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Clinical Medical
Reviews and Case Reports
ISSN: 2378-3656
CASE REPORT | VOLUME 5, ISSUE 3 | OPEN ACCESS DOI: 10.23937/2378-3656/1410215

Silver Nitrate in the Sphenoid Sinus following Nasal Cauterization

James Jordan Johnston , Dev Tandon, Tary Yin and Paul Simcock

Head and Neck Surgery, ADHB, ORL, Auckland, New Zealand

*Corresponding author: James Jordan Johnston, MBChB, Head and Neck Surgery, ADHB, ORL, Auckland, New Zealand, Tel: +64-21-1716-814, E-mail: jamesjordanjohnston@gmail.com

Accepted: May 26, 2018 | Published: May 28, 2018

Citation: Johnston JJ, Tandon D, Yin T, Simcock P (2018) Silver Nitrate in the Sphenoid Sinus following Nasal Cauterization. Clin Med Rev Case Rep 5:215. doi.org/10.23937/2378-3656/1410215

Copyright: © 2018 Johnston JJ, et al. This is an open-access article distributed under the terms of the Creative Commons Attribution License, which permits unrestricted use, distribution, and reproduction in any medium, provided the original author and source are credited.

Keywords


Foreign body, Sphenoid sinus, Silver nitrate, Sinusitis, Computed tomography

Introduction


This case describes the incidental finding of a metallic foreign body in a patient presenting with recurrent chronic rhinosinusitis.

Case Report


A 68-year-old female who underwent bilateral Functional Endoscopic Sinus Surgery (FESS) in 2000 for chronic rhinosinusitis, presented with a one year history of recurrent headaches. The headaches were located particularly around the eyes, occurred weekly and improved with paracetamol. She also complained of anosmia and purulent rhinorrhea bilaterally. Her nasal airway was subjectively patent. She commented that on multiple occasions over the past decade she had been seen in the Emergency Department with epistaxis and treated with silver nitrate. She was on warfarin for a mitral valve replacement secondary to rheumatic heart disease.

On examination anterior rhinoscopy showed a central septum and unremarkable inferior turbinates. Rigid nasendoscopy revealed mucopurulent material flowing from the left sphenoethmoidal recess. Non-contrast CT of the sinuses showed mucosal thickening throughout all of the paranasal sinuses with incomplete opacification of the ethmoid air cells. A 6 mm × 3 mm density suggestive of a metallic foreign body was noted within the left sphenoid sinus with surrounding bony sclerosis. Metallic material was also noted within the left parapharyngeal fat medial to the left mandibular neck. The patient herself denied any knowledge of this foreign body or past traumatic events. Given her recurrent extensive sinus disease and presence of unknown metallic foreign body she underwent revision bilateral FESS with removal of foreign body (Figure 1, Figure 2 and Figure 3).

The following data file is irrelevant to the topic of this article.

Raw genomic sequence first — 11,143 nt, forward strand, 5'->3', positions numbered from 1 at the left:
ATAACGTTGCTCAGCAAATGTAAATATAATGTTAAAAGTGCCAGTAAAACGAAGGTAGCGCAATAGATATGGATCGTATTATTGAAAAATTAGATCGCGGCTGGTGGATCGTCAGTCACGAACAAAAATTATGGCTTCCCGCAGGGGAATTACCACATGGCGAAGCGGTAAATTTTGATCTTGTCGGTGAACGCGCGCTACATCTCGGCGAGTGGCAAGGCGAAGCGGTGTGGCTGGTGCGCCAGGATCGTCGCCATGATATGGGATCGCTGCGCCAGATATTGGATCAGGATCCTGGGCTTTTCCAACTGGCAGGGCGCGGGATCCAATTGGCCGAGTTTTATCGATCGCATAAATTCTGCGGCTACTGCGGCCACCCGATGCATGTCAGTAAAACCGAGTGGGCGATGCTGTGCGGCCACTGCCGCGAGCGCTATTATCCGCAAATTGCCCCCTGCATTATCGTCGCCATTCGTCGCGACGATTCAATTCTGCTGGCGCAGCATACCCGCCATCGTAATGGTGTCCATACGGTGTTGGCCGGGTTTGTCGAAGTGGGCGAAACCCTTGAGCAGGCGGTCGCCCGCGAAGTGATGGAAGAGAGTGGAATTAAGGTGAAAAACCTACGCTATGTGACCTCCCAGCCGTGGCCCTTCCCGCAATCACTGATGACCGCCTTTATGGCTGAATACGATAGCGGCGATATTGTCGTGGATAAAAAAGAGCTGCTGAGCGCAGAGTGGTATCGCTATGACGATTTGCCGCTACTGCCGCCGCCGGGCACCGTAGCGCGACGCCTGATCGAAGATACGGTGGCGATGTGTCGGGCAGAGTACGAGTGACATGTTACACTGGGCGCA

Figure 1: Non-contrast Computed Tomography (CT) of the sinuses in axial plane with evidence of a metallic foreign body in the left sphenoid sinus. View Figure 1

Figure 2: Non-contrast Computed Tomography (CT) of the sinuses in coronal plane with evidence of a metallic foreign body in the left sphenoid sinus. View Figure 2

Figure 3: Non-contrast Computed Tomography (CT) of the sinuses in sagittal plane with evidence of a metallic foreign body in the left sphenoid sinus. View Figure 3

In the operating room the foreign body was identified in the inferior part of the sphenoid sinus and was removed with suction. The foreign body was then examined and found to be a 5 mm piece of what appeared to be silver nitrate encased in a granulomatous material. Post-operative day five the patient had significant epistaxis and underwent bilateral sphenopalatine artery ligation.

Discussion


Silver nitrate is a commonly used form of chemical cautery in patients who present with epistaxis. It is an inorganic oxidizing agent that produces free radicals and heat in an aqueous solution. This causes a necrotic cellular reaction that promotes haemostasis by coagulation [1]. There are only a few case reports that describe silver nitrate as a foreign body identified by radiological investigation in the body [2]. Following literature review this appears to be only the second case report describing the appearance of silver nitrate on a CT scan in the head and neck region of the body [3]. In our case the silver nitrate appeared to be causing the disease process. This was evident by the surrounding granulomatous change, mucosal thickening, and sclerotic bone noted at the time of imaging and at operation. It is assumed that this silver nitrate tip migrated to the sphenoid sinus following cauterisation on one of the many visits to the Emergency Department.

There are several learning points in this case. Firstly, care must be taken when using silver nitrate in the nasal cavity secondary to the risk of tip dislodgement and subsequent migration into the paranasal sinuses. Use of silver nitrate must be documented in the clinical notes, particularly if it is noted that the tip is no longer present following cauterisation. Our patient is now well and reports no ongoing sinus or nasal symptoms.

References


  1. Barr G (1989) Silver nitrate cautery and epistaxis. Arch Emerg Med 6: 233.

  2. Livingstone D, Alghonaim Y, Jowett N, Sela E, Mlynarek A, et al. (2015) Silver nitrate mimicking a foreign body in the pharyngeal mucosal space. World J Radiol 7: 100-103.

  3. Brinson G, Senior B, Yarbrough W (2004) Endoscopic management of retained air gun projectiles in the paranasal sinuses. Otolaryngol Head Neck Surg 130: 25-30.